At long last, Paul ends up in the sack with a random one-night-stand named Glenn (Salli Sachse) and we are subjected to a rather disappointing lovemaking scene -- especially for a B movie. Paul then awakens and walks out to the balcony where he meditatively faces the sea. Then, in a brief moment of philosophical curiosity (again, I'm reaching), Glenn asks Paul whether he's learned anything from his experience (or something to that effect) to which he simply responds: "Tomorrow." But what I found most interesting in the entire film was the last shot: Corman zooms in on Paul's face, freezes the image, and then cracks it to pieces. I couldn't help but recall the poignant final scene of Truffaut's The 400 Blows (1959) where a young Antoine Doinel similarly looks to sea and ponders his own uncertain future. In the now famous shot, Truffaut zooms in and freezes on Antoine's face in almost identical fashion. Coincidence? Maybe. But, Corman was no dummy. I'd like to think this was his tip-of-the-hat to a contemporary for whom there was a mutual respect.**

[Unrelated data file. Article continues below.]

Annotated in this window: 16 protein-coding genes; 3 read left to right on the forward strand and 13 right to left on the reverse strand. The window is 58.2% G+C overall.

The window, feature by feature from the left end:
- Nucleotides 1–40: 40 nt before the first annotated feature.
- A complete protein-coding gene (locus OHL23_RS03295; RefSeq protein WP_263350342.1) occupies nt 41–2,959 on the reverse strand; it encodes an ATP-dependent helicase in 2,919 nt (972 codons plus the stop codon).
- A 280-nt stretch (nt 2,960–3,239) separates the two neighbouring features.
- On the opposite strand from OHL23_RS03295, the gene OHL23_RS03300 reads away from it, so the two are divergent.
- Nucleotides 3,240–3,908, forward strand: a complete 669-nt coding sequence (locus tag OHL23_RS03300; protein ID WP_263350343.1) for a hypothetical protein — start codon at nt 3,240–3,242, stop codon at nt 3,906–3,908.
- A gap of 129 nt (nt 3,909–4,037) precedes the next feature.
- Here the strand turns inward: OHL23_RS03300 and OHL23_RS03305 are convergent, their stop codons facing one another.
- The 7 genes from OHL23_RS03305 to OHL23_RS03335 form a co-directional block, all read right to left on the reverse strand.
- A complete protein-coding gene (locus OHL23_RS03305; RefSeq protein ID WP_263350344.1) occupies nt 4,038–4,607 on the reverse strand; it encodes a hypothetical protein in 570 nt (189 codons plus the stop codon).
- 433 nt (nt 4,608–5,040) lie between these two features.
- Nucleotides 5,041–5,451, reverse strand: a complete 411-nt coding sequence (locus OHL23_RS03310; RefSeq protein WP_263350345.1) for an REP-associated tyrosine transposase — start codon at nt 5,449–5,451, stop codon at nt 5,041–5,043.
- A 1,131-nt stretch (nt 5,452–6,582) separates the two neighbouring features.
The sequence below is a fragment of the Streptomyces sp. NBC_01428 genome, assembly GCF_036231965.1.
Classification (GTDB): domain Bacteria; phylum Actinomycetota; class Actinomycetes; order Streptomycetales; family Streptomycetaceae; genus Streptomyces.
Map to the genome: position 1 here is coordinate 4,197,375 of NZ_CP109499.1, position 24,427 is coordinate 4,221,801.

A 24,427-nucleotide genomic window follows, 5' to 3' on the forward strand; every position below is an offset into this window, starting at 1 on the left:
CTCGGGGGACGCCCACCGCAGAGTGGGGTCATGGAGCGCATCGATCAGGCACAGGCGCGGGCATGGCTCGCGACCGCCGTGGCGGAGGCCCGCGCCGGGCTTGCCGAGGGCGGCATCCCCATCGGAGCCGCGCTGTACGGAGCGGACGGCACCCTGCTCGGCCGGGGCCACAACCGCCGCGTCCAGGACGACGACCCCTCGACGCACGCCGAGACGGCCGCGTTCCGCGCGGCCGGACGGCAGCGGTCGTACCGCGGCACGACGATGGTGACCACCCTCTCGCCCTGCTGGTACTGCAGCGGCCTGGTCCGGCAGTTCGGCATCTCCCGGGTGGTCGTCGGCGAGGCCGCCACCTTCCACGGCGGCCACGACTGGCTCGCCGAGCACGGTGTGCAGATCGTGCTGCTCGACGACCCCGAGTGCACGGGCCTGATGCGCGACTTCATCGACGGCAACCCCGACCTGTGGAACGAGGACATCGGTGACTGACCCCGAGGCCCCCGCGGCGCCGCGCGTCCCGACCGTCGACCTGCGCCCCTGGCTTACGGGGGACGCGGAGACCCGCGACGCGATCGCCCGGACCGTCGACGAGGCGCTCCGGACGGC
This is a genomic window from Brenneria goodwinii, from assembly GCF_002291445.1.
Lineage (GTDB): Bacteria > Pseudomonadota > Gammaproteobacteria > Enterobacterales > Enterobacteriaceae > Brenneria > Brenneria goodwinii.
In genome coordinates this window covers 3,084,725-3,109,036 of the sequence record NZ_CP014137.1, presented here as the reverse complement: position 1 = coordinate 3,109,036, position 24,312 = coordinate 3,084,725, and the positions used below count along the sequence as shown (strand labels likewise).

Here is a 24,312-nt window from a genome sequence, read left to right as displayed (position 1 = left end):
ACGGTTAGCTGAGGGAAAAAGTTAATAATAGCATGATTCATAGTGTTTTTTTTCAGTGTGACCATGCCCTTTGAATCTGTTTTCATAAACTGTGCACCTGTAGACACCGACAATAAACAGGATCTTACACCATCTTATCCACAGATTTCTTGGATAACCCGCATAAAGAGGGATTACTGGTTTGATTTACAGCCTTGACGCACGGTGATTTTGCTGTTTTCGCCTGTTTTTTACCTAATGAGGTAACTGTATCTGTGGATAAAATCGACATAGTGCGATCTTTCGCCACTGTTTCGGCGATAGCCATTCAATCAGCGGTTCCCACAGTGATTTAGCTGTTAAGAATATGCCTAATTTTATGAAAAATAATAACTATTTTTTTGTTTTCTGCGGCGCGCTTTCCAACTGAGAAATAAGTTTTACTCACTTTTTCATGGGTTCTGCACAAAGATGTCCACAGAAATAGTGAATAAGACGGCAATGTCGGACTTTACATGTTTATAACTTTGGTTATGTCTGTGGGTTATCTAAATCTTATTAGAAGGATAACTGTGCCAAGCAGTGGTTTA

So where does The Trip leave us? Is it smarter than it appears with its glaring references to good music, pop icons and maybe even film history? Probably not. But what I can promise is 85 minutes chock full of tripped-out strobe lights, body-paint, loads of recreational drug use and some damn good shots of Peter Fonda's bare ass. And besides, you get to watch Dennis Hopper roll one hell of a doobie!

*Internet lore suggests that Nicholson, Fonda, Hopper and Corman all took LSD prior to making the film as part of their "preparation." Why am I not surprised by this.

**At the time, Corman, along with American B movies in general, were highly praised by the writers of the renowned French film magazine, Cahiers du Cinema -- writers who included Truffaut, Godard and Chabrol.

--D.S., Weightstaff

1 comment:

Anonymous said...

totally enjoyed the comic relief in the review...will check this oldie but goodie out again.